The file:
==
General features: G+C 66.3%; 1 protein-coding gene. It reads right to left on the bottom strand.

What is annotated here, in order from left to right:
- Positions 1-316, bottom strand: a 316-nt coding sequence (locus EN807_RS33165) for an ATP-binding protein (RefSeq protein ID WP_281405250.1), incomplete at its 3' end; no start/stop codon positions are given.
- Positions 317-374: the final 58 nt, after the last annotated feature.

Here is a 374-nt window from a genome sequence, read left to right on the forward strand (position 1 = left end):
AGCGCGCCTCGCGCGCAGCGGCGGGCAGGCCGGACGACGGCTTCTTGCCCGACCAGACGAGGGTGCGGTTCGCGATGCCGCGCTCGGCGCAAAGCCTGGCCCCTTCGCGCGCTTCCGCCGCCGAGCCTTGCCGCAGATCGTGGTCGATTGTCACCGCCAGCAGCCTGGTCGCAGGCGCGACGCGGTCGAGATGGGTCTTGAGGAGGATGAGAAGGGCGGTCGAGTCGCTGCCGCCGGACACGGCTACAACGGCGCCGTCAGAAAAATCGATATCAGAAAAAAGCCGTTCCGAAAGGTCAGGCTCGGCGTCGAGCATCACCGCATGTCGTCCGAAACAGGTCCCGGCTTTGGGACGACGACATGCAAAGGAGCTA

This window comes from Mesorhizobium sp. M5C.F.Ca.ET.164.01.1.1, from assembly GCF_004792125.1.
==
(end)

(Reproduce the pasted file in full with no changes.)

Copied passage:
General features: G+C 66.3%; 1 protein-coding gene. It reads right to left on the bottom strand.

What is annotated here, in order from left to right:
- Positions 1-316, bottom strand: a 316-nt coding sequence (locus EN807_RS33165) for an ATP-binding protein (RefSeq protein ID WP_281405250.1), incomplete at its 3' end; no start/stop codon positions are given.
- Positions 317-374: the final 58 nt, after the last annotated feature.

Here is a 374-nt window from a genome sequence, read left to right on the forward strand (position 1 = left end):
AGCGCGCCTCGCGCGCAGCGGCGGGCAGGCCGGACGACGGCTTCTTGCCCGACCAGACGAGGGTGCGGTTCGCGATGCCGCGCTCGGCGCAAAGCCTGGCCCCTTCGCGCGCTTCCGCCGCCGAGCCTTGCCGCAGATCGTGGTCGATTGTCACCGCCAGCAGCCTGGTCGCAGGCGCGACGCGGTCGAGATGGGTCTTGAGGAGGATGAGAAGGGCGGTCGAGTCGCTGCCGCCGGACACGGCTACAACGGCGCCGTCAGAAAAATCGATATCAGAAAAAAGCCGTTCCGAAAGGTCAGGCTCGGCGTCGAGCATCACCGCATGTCGTCCGAAACAGGTCCCGGCTTTGGGACGACGACATGCAAAGGAGCTA

This window comes from Mesorhizobium sp. M5C.F.Ca.ET.164.01.1.1, from assembly GCF_004792125.1.